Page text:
The townsfolk are all horns and rattles, I never seen such a fuss. Must be that cold-blooded sidewinder Doug Hoffer’s back in town and up to no good.
This time, the ol’ gunslinger has taken aim at OneCare Vermont. Hoffer’released an audit on Monday finding that OneCare, which was supposed to glean savings from the healthcare system, has cost millions more than it’s saved.
The normal official response to a Hoffer audit is along the lines of “Well, he found some interesting information, but nothing we didn’t already know and weren’t already doing something about.” But the reaction to this audit is more direct, if not downright hostile. Mind you, they didn’t contest Hoffer’s findings, not at all. But they didn’t like his conclusions, not one little bit.
One might even detect a faint whiff of panic. Considering that free-lance health care expert Hamilton Davis just called OneCare “a dumpster fire,” I can see why Our Leaders would be unreceptive to a critical audit right now.
OneCare CEO Vicki Loner, Green Mountain Care Board chair Kevin Mullin, and Human Services Secretary Mike Smith sung variations on the same tune: OneCare can’t be evaluated on a purely dollars-and-cents basis. You also have to consider OneCare’s impact on quality of care — which, conveniently enough, can’t be quantified.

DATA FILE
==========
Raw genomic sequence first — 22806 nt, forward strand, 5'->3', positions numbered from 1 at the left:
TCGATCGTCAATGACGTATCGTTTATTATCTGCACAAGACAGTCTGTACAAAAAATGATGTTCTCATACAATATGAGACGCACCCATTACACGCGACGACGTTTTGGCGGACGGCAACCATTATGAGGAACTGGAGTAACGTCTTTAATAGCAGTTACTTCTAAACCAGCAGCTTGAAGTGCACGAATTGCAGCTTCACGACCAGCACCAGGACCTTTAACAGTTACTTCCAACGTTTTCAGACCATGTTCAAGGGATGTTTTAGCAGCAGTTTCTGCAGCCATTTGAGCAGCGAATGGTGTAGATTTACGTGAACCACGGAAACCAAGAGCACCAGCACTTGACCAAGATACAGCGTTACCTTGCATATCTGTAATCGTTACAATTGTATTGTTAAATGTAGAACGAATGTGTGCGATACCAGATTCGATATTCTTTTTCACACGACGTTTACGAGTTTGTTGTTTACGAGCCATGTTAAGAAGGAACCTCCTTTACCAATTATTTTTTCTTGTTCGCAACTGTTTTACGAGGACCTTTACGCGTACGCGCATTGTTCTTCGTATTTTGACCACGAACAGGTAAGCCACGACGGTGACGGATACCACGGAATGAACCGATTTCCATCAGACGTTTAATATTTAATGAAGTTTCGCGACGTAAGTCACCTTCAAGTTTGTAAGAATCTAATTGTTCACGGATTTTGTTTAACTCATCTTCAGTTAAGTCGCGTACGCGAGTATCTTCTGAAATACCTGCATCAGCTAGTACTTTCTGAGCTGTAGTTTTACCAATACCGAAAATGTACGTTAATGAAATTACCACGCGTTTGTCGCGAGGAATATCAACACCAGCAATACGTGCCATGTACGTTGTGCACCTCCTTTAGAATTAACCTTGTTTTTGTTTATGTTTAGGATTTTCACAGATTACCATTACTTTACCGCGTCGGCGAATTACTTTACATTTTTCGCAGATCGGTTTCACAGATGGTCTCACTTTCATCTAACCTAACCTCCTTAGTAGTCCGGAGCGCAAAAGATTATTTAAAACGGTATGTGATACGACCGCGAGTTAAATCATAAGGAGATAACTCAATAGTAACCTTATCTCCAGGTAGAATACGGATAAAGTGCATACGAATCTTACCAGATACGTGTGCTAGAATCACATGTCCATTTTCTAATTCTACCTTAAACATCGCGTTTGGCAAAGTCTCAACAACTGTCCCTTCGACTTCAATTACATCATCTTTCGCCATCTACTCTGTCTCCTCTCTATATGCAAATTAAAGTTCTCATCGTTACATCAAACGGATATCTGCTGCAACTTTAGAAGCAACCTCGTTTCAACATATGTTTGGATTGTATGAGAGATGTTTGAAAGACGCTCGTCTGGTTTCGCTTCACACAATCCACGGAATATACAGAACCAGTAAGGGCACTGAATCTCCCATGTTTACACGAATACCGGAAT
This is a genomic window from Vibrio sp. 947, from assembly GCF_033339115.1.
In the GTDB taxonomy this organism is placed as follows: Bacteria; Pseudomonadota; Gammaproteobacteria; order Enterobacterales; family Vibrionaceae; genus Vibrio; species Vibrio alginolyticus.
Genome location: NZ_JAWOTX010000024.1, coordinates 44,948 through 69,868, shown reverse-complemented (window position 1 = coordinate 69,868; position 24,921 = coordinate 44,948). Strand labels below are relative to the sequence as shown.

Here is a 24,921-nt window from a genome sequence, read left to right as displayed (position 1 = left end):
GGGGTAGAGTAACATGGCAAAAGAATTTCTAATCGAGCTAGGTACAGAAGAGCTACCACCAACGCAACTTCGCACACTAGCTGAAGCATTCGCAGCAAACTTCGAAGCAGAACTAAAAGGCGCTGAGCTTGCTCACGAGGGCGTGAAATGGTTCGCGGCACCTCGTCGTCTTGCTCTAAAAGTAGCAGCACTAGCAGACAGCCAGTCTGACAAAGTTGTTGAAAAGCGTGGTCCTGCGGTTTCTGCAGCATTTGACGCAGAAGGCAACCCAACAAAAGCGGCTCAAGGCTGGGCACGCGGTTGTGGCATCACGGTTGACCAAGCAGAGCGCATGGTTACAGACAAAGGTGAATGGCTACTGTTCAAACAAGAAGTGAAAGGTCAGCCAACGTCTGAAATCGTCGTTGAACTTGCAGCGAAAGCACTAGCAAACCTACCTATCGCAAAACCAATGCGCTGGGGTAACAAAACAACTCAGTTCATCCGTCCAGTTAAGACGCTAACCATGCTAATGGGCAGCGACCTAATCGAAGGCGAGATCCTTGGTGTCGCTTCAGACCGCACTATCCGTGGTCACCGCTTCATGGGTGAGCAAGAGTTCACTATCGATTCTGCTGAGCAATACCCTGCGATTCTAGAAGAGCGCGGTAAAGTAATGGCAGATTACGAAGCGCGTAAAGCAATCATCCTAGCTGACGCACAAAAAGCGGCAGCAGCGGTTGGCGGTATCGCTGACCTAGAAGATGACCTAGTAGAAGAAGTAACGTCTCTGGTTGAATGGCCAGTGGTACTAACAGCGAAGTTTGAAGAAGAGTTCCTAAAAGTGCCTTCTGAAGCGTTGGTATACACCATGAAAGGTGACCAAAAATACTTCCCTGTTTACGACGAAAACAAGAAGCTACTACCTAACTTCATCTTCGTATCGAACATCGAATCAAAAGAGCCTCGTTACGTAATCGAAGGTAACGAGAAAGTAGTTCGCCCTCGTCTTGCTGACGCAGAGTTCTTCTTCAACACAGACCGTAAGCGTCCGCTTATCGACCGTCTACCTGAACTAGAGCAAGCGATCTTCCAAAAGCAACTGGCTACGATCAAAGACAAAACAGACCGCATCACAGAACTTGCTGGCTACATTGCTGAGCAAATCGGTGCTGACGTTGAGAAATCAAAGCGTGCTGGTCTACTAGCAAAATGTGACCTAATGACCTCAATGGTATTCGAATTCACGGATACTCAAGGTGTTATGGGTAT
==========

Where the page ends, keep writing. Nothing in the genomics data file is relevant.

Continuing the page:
It’s kind of a surprising argument coming from people who normally keep a hard eye on the bottom line. Sounds like something a damn liberal would say: “Hey, it might cost more, but it improves people’s lives in nonspecific ways!” I mean, Smith slammed Hoffer for taking a “narrow approach to understanding the impact of the all-payer model.”
Damn right. A financial approach. After all, OneCare is supposed to save a lot of money on health care.
These reactions make plain what we already knew: Vermont has gone too far to change course. Or at least our leaders believe so.
Hoffer suggests a number of ways to make OneCare more accountable. Which, yeah, it is an Accountable Care Organization, after all. But I can’t see Mullin or Smith or Gov. Scott cracking the whip. In the language of poker, the administration is pot committed. And poker is an appropriate source of analogy, because this is a big-time gamble.
If these people were serious, this would be the time to show it. OneCare’s five-year contract with the state expires later this year, so a new deal must be struck. It seems that the Scott administration is in no mood to be confrontational in contract talks.
And the farther we go along this course, the more committed we become.